Tag Archives: addiction treatment

treating emotional pain and trauma in addiction recovery

Treating Emotional Pain and Trauma in Addiction Recovery

Treating Emotional Pain and Trauma in Addiction Recovery

It might be easy to see someone struggling with addiction and just notice those destructive behaviors, but people are so much more than what they do. Often, there is underlying trauma and emotional pain that triggers this behavior. It can be invisible to the casual observer but deeply imprinted on the person suffering. Addiction is not a silent illness – it can manifest in many ways.

The emotional pain associated with addiction can cause addictions to be worse and can be a barrier for addiction recovery. Sometimes, you don’t even realize how much you are hurting until you’re already deep in a destructive cycle. It is important to understand the link between emotional pain and addictive behaviors so that you can put an end to the cycle and get the help you need for your trauma.

What is Trauma?

Trauma is deeply personal, unique, and pervasive in its influence on daily life. Examples of trauma include abuse, rape, trying financial situations, miscarriage, divorce, etc. Emotional trauma and addiction often go hand-in-hand as a coping mechanism for the suffering.

It is important to understand that any trauma you’ve experienced is not your fault – especially while suffering from addiction. It is important to seek treatment for the emotional, physical, and spiritual disruption that trauma can cause. 

For some, traumatic events can be clear-cut and singular. Other times, trauma is ongoing and subtle. It’s not until the mental and physical effects of the trauma start to manifest that the person even realizes trauma has occurred.

Counselors in addiction recovery are trained to recognize those behaviors that often result from trauma. Those behaviors can include guilt, shame, reclusiveness, paranoia, intrusive and recurring negative thoughts, and difficulty maintaining daily routines. 

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Treating Trauma and Addiction Together

The effects of trauma can be physical, mental, and emotional. These effects can manifest immediately after the trauma or years down the road. In particular, those who have experienced trauma can be more susceptible to self-harm. These thoughts and behaviors are very serious and common, so it’s important not to feel any shame or guilt about seeking healing from the traumatic events that were a catalyst for those destructive behaviors. Sometimes, self-harm comes in the form of addiction to harmful substances. Healing trauma during addiction recovery can be an imperative part of a person’s path to total recovery.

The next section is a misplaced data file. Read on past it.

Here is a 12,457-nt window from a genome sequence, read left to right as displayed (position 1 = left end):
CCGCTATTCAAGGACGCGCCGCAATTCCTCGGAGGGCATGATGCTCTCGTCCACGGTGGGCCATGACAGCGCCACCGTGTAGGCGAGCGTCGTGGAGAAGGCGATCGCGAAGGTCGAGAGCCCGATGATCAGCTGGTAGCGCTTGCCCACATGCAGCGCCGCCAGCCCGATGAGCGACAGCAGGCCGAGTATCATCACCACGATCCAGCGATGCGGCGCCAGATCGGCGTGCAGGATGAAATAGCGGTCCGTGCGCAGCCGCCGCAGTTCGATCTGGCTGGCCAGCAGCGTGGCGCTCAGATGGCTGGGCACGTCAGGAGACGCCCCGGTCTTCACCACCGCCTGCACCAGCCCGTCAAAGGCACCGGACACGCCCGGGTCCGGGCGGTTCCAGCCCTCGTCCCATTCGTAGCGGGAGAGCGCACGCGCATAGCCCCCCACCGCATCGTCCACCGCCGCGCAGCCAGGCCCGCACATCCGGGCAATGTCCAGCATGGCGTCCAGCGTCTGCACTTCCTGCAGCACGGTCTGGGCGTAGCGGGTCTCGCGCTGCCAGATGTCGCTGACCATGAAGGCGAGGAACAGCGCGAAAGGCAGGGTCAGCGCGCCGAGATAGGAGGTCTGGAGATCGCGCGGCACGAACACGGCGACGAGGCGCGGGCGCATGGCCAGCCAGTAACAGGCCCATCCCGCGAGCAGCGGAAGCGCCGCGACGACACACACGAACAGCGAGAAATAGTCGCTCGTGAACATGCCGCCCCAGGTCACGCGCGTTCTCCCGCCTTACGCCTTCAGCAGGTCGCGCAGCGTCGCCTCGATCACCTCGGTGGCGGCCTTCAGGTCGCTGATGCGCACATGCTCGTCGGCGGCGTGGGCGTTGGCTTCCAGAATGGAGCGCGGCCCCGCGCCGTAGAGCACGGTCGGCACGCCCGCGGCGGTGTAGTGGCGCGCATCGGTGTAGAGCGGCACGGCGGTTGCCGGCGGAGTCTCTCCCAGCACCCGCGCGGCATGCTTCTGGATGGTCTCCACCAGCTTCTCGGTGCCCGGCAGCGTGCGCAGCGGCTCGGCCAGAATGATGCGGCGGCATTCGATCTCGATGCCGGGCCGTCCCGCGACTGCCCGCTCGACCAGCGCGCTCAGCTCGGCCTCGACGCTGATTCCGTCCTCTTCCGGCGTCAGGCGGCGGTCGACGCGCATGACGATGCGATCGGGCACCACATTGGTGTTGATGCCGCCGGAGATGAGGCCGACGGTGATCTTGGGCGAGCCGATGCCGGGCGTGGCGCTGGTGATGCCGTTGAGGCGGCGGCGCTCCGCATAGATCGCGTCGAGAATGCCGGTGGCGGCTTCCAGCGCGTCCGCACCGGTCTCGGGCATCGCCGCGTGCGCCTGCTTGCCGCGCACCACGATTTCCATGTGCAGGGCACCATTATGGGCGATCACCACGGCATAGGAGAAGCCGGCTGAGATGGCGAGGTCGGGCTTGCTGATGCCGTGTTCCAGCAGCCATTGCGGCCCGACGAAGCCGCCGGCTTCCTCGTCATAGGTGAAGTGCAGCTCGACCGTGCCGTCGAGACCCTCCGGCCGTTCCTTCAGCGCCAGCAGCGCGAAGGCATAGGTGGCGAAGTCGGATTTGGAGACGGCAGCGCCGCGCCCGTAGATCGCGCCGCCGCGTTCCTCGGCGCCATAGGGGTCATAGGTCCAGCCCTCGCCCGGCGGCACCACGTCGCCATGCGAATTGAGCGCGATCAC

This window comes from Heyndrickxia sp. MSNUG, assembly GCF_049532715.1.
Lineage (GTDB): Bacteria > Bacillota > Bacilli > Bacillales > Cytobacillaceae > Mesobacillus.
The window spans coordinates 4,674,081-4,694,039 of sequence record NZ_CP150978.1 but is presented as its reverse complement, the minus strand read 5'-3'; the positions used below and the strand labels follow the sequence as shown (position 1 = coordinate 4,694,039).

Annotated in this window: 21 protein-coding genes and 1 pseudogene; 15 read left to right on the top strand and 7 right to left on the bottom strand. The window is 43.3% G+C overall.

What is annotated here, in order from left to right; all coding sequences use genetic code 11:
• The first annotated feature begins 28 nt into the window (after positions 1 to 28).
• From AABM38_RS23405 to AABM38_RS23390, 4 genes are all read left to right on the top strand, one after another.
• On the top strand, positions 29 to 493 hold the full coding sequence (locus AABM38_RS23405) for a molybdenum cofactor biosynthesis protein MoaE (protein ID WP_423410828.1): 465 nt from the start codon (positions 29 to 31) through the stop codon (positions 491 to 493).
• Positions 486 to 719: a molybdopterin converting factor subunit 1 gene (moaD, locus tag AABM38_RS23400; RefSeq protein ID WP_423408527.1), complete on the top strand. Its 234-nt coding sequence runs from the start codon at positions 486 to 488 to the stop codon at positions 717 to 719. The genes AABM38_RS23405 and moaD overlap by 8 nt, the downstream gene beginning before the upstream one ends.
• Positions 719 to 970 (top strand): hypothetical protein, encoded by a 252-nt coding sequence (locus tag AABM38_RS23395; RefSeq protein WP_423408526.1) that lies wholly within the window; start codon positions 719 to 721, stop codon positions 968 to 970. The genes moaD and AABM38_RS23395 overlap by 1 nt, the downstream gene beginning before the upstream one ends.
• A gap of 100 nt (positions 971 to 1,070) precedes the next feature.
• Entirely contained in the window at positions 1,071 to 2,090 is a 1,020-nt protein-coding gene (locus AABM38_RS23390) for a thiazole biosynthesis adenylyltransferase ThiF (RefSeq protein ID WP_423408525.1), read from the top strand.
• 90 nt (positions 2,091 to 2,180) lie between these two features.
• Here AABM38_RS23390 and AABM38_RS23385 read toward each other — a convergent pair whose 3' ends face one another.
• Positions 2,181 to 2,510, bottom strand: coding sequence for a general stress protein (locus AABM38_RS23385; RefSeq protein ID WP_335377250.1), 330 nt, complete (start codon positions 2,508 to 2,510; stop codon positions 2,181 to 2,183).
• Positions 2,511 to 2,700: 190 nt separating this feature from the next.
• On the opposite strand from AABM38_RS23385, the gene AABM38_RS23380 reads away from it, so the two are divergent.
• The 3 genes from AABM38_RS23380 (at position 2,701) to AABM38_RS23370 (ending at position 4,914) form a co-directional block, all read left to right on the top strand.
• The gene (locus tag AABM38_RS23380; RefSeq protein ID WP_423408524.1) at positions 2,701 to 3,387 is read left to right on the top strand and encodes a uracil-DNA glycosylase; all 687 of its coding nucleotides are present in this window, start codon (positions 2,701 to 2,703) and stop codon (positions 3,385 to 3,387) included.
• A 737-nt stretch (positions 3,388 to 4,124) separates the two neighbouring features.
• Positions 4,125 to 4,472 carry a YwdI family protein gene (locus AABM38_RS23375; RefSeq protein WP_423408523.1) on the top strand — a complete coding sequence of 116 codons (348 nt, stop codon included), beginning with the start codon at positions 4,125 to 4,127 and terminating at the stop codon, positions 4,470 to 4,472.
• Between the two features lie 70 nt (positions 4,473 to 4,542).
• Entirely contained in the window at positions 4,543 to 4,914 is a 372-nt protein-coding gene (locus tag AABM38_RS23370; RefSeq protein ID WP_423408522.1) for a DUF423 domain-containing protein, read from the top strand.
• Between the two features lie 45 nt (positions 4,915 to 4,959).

The best path to recovery is the one that takes into account the underlying causes of the addiction and treats the person as a competent, active participant in their recovery. Therefore, when seeking treatment for your addiction, realize that the best counselors will also treat the underlying trauma in addiction recovery. Similarly, if you seek treatment for the emotional pain associated with trauma, then realize that it is best to treat the addictive and destructive habits resulting from that trauma with direct intervention. This way you can move on from your past towards a clean, trauma-free future.

Taking Time to Heal the Whole You

When you’re ready to heal the whole you, and take a deep, reflective path to a stronger, happier you, then it’s time to contact an addiction recovery counselor who specializes in holistic care. There are many facets to a person, their trauma, and their addiction. By addressing trauma in addiction recovery, you can begin to unlock trauma you didn’t even know about.

The staff at Desert Cove Recovery are leaders in the industry by using comprehensive, individualized approaches to create a recovery program that works for you. The counselors at Desert Cove Recovery are trained to treat the whole person and the root cause of the addiction using a state-of-the-art holistic approach to get you onto the path to recovery sooner. Reach out today to see how Desert Cove Recovery can help you start the rest of your life. 

Effects of Marijuana Use in the Developing Brain

Effects of Marijuana Use in the Developing Brain

Effects of Marijuana Use in the Developing Brain